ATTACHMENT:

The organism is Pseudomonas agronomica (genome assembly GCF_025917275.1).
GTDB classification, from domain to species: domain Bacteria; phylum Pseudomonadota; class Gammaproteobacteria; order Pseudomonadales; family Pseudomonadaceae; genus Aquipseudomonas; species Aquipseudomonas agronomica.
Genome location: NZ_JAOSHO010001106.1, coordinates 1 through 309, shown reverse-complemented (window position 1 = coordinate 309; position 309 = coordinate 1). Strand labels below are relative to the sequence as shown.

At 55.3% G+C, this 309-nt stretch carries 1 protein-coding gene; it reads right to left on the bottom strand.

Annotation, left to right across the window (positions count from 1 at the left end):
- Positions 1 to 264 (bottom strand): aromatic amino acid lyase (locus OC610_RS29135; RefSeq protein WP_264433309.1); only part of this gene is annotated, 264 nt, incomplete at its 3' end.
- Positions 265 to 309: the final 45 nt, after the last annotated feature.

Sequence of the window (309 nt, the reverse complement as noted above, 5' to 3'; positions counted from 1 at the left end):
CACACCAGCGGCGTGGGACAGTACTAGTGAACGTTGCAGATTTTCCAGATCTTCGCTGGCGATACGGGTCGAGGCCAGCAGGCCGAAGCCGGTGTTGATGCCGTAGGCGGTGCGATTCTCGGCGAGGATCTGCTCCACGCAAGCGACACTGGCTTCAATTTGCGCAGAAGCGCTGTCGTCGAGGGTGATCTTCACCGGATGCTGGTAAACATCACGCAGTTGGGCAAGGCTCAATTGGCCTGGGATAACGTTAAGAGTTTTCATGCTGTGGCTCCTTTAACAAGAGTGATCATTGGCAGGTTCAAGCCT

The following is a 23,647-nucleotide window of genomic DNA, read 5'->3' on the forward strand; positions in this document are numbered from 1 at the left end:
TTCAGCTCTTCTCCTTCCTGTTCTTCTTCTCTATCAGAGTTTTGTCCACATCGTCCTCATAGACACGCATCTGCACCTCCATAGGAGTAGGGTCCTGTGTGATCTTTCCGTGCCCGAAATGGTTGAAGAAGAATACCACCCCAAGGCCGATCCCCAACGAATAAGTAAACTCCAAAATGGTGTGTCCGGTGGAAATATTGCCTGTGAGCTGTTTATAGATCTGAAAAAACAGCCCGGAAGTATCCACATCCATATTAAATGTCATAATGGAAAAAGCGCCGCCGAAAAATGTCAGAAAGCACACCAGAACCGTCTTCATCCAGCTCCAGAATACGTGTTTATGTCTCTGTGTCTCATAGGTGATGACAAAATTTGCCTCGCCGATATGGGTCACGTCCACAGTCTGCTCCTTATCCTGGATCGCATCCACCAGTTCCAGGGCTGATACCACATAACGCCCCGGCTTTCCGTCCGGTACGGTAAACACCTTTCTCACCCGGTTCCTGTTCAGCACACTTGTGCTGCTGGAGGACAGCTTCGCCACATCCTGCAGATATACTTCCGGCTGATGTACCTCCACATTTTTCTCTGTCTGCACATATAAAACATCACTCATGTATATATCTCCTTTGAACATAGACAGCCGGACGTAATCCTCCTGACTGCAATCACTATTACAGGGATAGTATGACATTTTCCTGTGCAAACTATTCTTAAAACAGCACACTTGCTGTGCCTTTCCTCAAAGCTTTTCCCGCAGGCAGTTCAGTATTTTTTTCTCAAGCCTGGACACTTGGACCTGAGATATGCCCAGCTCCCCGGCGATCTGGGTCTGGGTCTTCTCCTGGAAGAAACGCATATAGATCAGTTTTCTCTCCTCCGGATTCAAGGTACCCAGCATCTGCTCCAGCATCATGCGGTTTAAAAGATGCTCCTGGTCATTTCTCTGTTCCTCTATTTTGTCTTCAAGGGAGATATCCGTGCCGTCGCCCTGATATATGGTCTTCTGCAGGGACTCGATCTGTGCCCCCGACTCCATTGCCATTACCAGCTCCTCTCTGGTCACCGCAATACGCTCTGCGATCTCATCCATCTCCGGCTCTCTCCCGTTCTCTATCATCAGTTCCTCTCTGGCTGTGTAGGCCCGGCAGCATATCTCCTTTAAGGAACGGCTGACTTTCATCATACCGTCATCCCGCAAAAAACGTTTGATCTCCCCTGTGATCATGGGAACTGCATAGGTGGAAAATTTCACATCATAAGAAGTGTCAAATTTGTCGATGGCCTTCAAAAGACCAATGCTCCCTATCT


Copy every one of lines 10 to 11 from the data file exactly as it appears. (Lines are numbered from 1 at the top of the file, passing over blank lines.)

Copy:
The following is a 23,647-nucleotide window of genomic DNA, read 5'->3' on the forward strand; positions in this document are numbered from 1 at the left end:
TTCAGCTCTTCTCCTTCCTGTTCTTCTTCTCTATCAGAGTTTTGTCCACATCGTCCTCATAGACACGCATCTGCACCTCCATAGGAGTAGGGTCCTGTGTGATCTTTCCGTGCCCGAAATGGTTGAAGAAGAATACCACCCCAAGGCCGATCCCCAACGAATAAGTAAACTCCAAAATGGTGTGTCCGGTGGAAATATTGCCTGTGAGCTGTTTATAGATCTGAAAAAACAGCCCGGAAGTATCCACATCCATATTAAATGTCATAATGGAAAAAGCGCCGCCGAAAAATGTCAGAAAGCACACCAGAACCGTCTTCATCCAGCTCCAGAATACGTGTTTATGTCTCTGTGTCTCATAGGTGATGACAAAATTTGCCTCGCCGATATGGGTCACGTCCACAGTCTGCTCCTTATCCTGGATCGCATCCACCAGTTCCAGGGCTGATACCACATAACGCCCCGGCTTTCCGTCCGGTACGGTAAACACCTTTCTCACCCGGTTCCTGTTCAGCACACTTGTGCTGCTGGAGGACAGCTTCGCCACATCCTGCAGATATACTTCCGGCTGATGTACCTCCACATTTTTCTCTGTCTGCACATATAAAACATCACTCATGTATATATCTCCTTTGAACATAGACAGCCGGACGTAATCCTCCTGACTGCAATCACTATTACAGGGATAGTATGACATTTTCCTGTGCAAACTATTCTTAAAACAGCACACTTGCTGTGCCTTTCCTCAAAGCTTTTCCCGCAGGCAGTTCAGTATTTTTTTCTCAAGCCTGGACACTTGGACCTGAGATATGCCCAGCTCCCCGGCGATCTGGGTCTGGGTCTTCTCCTGGAAGAAACGCATATAGATCAGTTTTCTCTCCTCCGGATTCAAGGTACCCAGCATCTGCTCCAGCATCATGCGGTTTAAAAGATGCTCCTGGTCATTTCTCTGTTCCTCTATTTTGTCTTCAAGGGAGATATCCGTGCCGTCGCCCTGATATATGGTCTTCTGCAGGGACTCGATCTGTGCCCCCGACTCCATTGCCATTACCAGCTCCTCTCTGGTCACCGCAATACGCTCTGCGATCTCATCCATCTCCGGCTCTCTCCCGTTCTCTATCATCAGTTCCTCTCTGGCTGTGTAGGCCCGGCAGCATATCTCCTTTAAGGAACGGCTGACTTTCATCATACCGTCATCCCGCAAAAAACGTTTGATCTCCCCTGTGATCATGGGAACTGCATAGGTGGAAAATTTCACATCATAAGAAGTGTCAAATTTGTCGATGGCCTTCAAAAGACCAATGCTCCCTATCT